6 Mental Health Courts Pros and Cons

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There are half a million people with mental illness who are imprisoned at any single time. Some of these individuals might not have had the due process they deserved and could be serving a sentence that’s not supposed to be theirs. That is why mental health courts were developed – to link offenders to long-term treatment in order to address their special needs and resolve public safety concerns.

While there are numerous benefits to mental health courts, there are also a few downsides, and so it is important to properly consider all aspects in order to understand whether this is a community feature we actually need.

Pros of Mental Health Courts

1. Reduce Recidivism of Offenders.
Recent studies have shown that placing a person in a mental health setting instead of a prison reduces the risk of them falling back into crime. This is because mental health patients have different needs that cannot be addressed in the prison setting. Placing offenders with mental conditions offers them a better chance at addressing the reasons behind the offense, thus reducing their risk of falling back into crime.

2. Improve Mental Health Outcomes And Recovery.
As previously mentioned, mental health offenders have specific needs that can’t be appropriately satisfied or addressed within prisons and correctional facilities. Ultimately, the goal with a mental patient should be to manage their condition with the right treatment and medication to improve their capacity to think and act with better judgment not only for themselves, but for the safety of the community.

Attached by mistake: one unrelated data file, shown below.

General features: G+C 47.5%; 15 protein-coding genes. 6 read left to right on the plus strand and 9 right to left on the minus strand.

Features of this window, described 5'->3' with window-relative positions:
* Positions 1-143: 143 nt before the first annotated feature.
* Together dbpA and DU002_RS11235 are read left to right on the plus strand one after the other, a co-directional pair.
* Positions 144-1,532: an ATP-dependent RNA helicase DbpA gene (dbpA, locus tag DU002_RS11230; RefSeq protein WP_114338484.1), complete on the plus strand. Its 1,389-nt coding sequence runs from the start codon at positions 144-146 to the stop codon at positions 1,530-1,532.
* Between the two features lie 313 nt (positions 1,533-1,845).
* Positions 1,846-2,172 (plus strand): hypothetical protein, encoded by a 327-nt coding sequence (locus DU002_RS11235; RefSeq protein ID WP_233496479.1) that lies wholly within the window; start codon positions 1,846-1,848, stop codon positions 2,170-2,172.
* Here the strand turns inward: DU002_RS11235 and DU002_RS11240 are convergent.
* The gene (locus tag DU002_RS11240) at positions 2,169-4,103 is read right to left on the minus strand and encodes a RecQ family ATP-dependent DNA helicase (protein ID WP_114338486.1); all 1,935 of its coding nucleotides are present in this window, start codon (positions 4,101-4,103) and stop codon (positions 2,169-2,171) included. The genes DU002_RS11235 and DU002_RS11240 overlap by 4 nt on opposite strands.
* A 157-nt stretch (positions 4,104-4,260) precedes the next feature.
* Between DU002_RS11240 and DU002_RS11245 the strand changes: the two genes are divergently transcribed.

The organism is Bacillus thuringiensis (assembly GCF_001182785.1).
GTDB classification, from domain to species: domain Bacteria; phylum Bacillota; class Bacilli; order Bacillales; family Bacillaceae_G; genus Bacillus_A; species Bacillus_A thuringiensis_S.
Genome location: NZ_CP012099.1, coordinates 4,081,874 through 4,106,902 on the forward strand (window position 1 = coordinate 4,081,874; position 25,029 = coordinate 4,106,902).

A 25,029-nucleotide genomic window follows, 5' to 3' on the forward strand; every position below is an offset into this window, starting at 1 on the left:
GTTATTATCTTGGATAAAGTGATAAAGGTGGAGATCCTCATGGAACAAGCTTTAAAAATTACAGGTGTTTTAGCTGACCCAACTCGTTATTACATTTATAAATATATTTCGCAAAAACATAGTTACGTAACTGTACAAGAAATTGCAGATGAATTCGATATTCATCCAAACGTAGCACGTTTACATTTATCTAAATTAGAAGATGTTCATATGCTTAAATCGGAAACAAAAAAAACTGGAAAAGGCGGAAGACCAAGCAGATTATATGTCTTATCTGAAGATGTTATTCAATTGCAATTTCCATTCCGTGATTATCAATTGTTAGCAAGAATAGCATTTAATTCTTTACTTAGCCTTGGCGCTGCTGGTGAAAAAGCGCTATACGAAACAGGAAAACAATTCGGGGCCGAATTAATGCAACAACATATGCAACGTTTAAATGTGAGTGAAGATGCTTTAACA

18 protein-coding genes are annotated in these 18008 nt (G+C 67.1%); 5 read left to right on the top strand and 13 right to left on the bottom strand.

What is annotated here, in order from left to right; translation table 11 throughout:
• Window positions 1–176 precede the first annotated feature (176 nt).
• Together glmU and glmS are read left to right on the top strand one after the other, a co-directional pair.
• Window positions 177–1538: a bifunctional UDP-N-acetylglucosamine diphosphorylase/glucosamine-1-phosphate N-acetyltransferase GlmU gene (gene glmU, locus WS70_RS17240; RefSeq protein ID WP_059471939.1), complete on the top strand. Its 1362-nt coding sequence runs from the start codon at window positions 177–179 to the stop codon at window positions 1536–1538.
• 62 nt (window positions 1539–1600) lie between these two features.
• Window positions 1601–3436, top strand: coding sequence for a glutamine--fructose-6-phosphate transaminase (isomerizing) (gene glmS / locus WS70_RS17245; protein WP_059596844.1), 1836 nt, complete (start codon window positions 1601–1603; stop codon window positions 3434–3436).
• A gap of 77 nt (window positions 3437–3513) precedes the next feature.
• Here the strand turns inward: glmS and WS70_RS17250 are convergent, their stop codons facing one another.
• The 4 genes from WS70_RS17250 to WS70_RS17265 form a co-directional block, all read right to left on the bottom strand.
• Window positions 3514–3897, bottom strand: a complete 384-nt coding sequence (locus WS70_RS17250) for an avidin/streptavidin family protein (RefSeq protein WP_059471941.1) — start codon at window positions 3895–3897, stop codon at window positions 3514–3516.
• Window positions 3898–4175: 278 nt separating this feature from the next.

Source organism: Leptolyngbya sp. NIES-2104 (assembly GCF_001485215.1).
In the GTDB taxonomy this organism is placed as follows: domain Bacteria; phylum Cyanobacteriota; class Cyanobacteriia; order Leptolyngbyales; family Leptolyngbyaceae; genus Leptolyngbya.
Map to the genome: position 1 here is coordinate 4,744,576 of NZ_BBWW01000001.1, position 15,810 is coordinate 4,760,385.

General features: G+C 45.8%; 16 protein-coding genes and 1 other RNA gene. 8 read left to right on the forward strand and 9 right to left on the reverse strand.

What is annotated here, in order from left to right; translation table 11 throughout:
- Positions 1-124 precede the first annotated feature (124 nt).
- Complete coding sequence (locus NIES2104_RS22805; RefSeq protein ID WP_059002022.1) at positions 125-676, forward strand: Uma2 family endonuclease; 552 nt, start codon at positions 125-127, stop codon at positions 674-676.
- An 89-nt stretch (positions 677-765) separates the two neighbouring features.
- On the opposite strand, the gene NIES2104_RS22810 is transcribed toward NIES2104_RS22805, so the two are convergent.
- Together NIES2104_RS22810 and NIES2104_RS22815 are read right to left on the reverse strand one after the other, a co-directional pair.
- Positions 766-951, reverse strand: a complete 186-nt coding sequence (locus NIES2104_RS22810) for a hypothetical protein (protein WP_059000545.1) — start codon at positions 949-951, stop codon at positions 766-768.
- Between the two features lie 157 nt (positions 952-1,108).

3. Reduce Costs of Incarceration.
Sending an offender to prison costs thousands of taxpayers’ money, but when a person is instead redirected to a mental health facility or community-based treatment, the expenses and costs are greatly reduced.

Cons of Mental Health Courts

1. Unavailability of Mental Health Services and Facilities.
There are a lot of mentally ill patients that do not get the attention and service they need because of the lack of facilities. That means offenders who are redirected to facilities might not find timely service as there is a current lack of treatment programs available.

2. Mismatch Between Mandated Length of Sentencing and Mental Needs.
Crimes are usually sentenced according to the gravity or severity of the act. However, the same should not be done for mental health sentencing. Some mental patients need less time in treatment facilities, and so sentencing should follow a different system. A more serious crime shouldn’t necessarily translate to a longer sentence.

3. Automatically Guilty.
To be able to avail of the mental health treatment program, offenders must voluntarily accept. That means they automatically plead guilty to an accusation that might not actually be true.